It might be called a kind of collective epiphany — those medical mission trips of Arkansas Episcopalians in the rugged countryside of Guatemala.
For the incredibly poor people of the mountain villages, the coming of Americans has meant salvation of many kinds, especially health care. For the visitors, they have enjoyed the fulfillment of giving sustenance to people in dire need.
The Guatemala excursions debuted at the behest of Marianne Welch, a communicant at St. Peter’s Episcopal Church in Conway and director of the laboratory in the Conway Regional Health. Ms. Welch has led three teams over the past three years. Two were medical; on the third trip they performed needed basic construction tasks. The fourth team, this one again with a medical emphasis, will be in the country in April of 2013.
Through the dint of laborious planning and fund raising, Welch managed to put together a contingent of communicants that would agree to visit the backwoods of the Central American country. It is no small task arranging for medical supplies, for basic materials of which the Guatemalans had precious few, and bringing medical people on board. She also manages to secure language interpreters.
As in the past, these missionaries to Guatemala will depend greatly on resources that will be derived from an art show at St. Peter’s Church on Jan. 26. "This is our major fund raiser and we are indebted to the art community in Conway and to those who make purchases of the art pieces," she said.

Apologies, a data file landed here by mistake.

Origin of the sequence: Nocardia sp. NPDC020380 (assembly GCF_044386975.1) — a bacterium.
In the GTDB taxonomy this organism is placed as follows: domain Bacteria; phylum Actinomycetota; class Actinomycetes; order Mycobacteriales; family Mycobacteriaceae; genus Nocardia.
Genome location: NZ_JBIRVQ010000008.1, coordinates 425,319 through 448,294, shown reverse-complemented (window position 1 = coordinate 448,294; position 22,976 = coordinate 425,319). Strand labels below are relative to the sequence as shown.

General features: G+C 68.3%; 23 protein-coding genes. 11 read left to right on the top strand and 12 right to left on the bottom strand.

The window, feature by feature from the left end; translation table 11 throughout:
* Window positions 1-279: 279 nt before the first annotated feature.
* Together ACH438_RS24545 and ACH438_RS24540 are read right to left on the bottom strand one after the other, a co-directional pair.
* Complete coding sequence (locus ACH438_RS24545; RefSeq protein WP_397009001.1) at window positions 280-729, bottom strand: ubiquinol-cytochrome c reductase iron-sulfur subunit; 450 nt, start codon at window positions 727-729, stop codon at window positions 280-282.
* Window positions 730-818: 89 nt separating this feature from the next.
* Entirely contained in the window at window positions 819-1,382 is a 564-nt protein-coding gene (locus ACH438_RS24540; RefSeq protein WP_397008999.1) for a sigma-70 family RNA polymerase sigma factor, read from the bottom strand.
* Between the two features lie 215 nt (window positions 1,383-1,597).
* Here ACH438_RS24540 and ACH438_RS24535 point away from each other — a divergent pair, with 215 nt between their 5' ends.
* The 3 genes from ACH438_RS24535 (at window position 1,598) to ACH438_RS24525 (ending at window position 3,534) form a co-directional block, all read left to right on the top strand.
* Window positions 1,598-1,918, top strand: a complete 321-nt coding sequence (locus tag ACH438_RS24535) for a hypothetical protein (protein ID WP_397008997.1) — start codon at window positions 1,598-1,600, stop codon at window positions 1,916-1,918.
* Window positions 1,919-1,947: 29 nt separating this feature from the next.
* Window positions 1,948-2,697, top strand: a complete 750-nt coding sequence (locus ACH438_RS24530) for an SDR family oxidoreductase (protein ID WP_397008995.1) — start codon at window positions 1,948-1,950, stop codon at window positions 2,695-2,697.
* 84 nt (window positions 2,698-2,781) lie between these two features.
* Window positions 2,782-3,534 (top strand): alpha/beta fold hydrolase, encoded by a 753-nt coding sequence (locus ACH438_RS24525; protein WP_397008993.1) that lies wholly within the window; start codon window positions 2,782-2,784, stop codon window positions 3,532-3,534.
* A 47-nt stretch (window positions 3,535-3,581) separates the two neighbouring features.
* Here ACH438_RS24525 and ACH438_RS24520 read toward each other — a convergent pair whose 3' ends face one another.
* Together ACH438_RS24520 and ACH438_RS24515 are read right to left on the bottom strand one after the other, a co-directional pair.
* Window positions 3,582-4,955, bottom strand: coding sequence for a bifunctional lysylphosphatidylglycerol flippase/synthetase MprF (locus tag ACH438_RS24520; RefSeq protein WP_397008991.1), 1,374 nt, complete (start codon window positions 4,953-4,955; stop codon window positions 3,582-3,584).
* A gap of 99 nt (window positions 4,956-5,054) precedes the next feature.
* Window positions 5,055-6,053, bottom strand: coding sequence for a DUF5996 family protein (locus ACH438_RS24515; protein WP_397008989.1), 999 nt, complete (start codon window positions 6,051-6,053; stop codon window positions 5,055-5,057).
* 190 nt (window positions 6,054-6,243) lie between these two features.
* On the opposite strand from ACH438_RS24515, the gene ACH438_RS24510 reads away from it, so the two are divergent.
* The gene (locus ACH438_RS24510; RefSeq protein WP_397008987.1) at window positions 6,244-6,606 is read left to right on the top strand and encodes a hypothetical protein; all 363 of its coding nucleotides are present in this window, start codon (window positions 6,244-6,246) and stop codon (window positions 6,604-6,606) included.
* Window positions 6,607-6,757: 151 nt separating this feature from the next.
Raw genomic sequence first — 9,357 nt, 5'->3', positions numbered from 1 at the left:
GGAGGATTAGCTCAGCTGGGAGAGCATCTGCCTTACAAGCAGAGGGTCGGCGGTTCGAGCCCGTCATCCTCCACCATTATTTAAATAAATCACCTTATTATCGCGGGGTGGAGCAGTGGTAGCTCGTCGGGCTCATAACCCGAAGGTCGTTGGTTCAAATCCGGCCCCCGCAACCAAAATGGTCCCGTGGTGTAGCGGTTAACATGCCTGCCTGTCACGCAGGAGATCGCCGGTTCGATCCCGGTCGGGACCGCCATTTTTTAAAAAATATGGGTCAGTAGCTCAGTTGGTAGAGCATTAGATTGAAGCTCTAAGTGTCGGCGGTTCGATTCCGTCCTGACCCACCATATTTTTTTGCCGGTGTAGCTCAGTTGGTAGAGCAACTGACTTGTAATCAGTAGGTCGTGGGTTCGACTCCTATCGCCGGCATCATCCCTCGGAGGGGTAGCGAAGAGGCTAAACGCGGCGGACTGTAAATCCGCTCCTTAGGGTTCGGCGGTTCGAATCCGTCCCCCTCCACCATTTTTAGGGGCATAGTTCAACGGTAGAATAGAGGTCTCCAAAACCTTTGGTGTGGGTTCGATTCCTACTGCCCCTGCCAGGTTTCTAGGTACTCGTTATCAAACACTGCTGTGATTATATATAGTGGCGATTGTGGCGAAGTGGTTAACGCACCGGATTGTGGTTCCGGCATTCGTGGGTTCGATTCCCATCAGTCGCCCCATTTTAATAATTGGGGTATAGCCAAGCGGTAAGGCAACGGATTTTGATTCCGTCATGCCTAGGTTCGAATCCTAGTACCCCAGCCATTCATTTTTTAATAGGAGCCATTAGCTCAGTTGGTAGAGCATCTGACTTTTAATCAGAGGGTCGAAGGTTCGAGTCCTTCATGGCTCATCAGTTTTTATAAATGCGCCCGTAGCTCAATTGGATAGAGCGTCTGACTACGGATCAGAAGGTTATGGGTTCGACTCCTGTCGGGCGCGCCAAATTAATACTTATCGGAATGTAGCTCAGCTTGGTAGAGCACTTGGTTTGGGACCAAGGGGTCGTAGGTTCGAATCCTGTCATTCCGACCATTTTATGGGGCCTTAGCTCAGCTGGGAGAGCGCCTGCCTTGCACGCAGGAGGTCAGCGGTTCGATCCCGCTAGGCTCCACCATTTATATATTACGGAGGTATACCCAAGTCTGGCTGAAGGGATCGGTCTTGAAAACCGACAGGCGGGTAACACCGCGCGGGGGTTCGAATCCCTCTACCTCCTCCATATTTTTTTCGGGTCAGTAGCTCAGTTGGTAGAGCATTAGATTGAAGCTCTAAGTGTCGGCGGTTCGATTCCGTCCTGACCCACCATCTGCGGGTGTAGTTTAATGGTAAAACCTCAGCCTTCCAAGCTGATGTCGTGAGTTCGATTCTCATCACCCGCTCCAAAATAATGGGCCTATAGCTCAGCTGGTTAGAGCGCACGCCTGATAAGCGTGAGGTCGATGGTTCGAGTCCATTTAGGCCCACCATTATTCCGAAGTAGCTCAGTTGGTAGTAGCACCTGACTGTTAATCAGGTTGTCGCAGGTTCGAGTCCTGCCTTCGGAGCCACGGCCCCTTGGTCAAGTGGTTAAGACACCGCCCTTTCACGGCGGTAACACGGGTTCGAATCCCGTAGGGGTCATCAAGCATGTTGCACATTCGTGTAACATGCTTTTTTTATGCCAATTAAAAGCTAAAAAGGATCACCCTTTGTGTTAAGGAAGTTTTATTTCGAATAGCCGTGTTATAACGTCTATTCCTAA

From Welch’s perch as the dominant leader of the group, she brought them via rigorous travel to the site of the needy natives, set up medical resources, and sent out word of the coming of the Americans.
Patients by the score came to the medical stations high in the mountainous region of the country to receive basic health care from the missionaries. The natives — mostly women and children — came from several villages, walking for miles on end for the chance to visit with a doctor and receive critical healthcare. Hundreds were treated.
And so it was for the past three years, when Welch coordinated teams of people to give the Guatemalans sustenance of the most needed kind. For a week, physicians, nurses, medical technologists, physical therapists and lay people gave of their expertise to people who lived basic lives sans necessary healthcare elements.
Last year, in addition to team members representing Conway’s St. Peter’s Episcopal Church, others included people from Grace Episcopal in Siloam Springs and St. Paul’s Episcopal Church in Fayetteville. Communicants from St. Peter’s Church included Jerry Adams, Rhonda Monfee, Dinah Reed, Marianne Welch, Kathleen Gregory and the Rev. Teri Daily, who was a pediatrician before turning to the ministry.
For Adams it was his second trip to Guatemala. He took care of logistical needs, while Reed helped run the pharmacy. Monfee was in charge of patient intake and triage.
Another member of the team was Dori Maxon, physical therapist who counseled with families of children with cerebral palsy. Rev. Daily provided invaluable consults for pediatric patients and coordinated the needs of the pharmacy.
The team of Arkansans worked in the newly formed Western Diocese of the Guatemalan Episcopal Church which is based in the highlands of the country. They were hosted by Bishop Carlos Lainfiesa and Roberto Armas, M.D. In all, they conducted clinics in four small mountain villages, seeing some 500 patients who walked many miles with their children for a chance to see a doctor and receive basic care.
Guatemala is home to many impoverished people who, curiously enough, live in a beautiful land. The people are mostly indigenous Mayans.